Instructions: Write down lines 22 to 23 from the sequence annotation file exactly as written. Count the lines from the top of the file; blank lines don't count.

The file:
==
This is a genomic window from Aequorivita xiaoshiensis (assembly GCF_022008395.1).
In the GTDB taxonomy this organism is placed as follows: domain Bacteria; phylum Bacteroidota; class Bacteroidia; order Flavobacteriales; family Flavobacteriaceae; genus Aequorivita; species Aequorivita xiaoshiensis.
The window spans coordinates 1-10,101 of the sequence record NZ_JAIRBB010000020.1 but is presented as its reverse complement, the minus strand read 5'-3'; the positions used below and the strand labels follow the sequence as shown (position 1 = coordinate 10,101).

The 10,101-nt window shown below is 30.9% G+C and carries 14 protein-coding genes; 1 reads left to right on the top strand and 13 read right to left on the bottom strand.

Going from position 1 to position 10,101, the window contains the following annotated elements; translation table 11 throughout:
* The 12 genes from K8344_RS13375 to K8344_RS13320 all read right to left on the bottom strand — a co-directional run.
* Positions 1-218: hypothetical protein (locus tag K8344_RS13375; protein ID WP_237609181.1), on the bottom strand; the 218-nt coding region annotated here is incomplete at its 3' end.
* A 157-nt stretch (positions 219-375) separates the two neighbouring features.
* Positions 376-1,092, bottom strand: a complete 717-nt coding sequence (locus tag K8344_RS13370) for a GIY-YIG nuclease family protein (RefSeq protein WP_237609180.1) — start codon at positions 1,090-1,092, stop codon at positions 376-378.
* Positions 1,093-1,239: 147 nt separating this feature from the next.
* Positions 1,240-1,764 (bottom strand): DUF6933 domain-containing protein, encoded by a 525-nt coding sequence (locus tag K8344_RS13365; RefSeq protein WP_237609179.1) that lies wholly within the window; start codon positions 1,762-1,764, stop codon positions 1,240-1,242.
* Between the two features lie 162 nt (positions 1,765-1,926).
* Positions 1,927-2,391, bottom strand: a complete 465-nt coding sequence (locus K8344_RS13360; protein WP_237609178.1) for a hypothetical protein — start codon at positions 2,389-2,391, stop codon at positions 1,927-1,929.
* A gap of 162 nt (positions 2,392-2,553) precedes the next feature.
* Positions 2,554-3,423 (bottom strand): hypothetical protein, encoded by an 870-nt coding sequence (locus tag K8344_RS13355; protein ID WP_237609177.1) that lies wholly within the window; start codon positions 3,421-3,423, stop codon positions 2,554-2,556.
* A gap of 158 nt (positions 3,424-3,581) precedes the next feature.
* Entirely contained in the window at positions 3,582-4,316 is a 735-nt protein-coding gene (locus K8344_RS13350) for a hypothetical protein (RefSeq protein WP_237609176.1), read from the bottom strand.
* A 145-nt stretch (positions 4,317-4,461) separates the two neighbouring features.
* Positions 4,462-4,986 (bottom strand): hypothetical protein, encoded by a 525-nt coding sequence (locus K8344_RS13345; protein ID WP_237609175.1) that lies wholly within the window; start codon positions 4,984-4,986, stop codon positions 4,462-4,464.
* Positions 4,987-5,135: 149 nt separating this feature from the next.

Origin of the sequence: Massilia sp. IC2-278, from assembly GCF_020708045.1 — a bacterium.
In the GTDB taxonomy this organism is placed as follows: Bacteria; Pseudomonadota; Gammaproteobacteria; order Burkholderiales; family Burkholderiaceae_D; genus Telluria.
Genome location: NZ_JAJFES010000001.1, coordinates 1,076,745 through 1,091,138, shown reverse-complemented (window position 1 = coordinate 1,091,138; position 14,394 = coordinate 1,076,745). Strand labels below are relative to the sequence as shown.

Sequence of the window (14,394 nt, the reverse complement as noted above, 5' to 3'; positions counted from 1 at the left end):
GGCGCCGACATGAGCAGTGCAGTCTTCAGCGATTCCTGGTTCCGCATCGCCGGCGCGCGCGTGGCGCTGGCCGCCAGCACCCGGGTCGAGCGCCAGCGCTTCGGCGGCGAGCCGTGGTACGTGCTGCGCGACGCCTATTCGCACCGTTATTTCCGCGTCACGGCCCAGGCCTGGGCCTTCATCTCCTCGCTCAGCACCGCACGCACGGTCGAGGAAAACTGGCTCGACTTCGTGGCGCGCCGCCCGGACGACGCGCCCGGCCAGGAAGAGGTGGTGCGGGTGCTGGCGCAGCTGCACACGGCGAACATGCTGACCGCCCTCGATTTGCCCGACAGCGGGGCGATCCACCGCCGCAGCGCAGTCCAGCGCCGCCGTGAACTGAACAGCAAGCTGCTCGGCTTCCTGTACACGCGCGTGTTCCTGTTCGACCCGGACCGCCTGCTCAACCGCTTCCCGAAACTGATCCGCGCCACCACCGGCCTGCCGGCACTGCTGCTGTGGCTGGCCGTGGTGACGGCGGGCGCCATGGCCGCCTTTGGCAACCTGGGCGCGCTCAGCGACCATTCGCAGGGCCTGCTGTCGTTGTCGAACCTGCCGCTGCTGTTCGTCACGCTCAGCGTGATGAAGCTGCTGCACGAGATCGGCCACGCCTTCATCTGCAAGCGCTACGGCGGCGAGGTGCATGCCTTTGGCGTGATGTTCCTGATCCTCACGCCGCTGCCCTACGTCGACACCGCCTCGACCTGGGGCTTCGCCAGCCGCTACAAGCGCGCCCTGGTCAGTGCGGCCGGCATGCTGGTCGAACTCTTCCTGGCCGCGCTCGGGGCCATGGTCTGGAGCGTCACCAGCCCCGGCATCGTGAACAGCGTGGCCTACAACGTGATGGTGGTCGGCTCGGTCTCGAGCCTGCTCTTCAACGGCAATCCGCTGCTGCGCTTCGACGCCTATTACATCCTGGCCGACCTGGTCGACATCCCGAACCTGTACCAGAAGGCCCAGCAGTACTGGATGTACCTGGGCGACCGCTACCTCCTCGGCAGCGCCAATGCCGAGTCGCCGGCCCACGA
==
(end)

In the GTDB taxonomy this organism is placed as follows: Bacteria; Pseudomonadota; Gammaproteobacteria; order Burkholderiales; family Burkholderiaceae_D; genus Telluria.
Genome location: NZ_JAJFES010000001.1, coordinates 1,076,745 through 1,091,138, shown reverse-complemented (window position 1 = coordinate 1,091,138; position 14,394 = coordinate 1,076,745). Strand labels below are relative to the sequence as shown.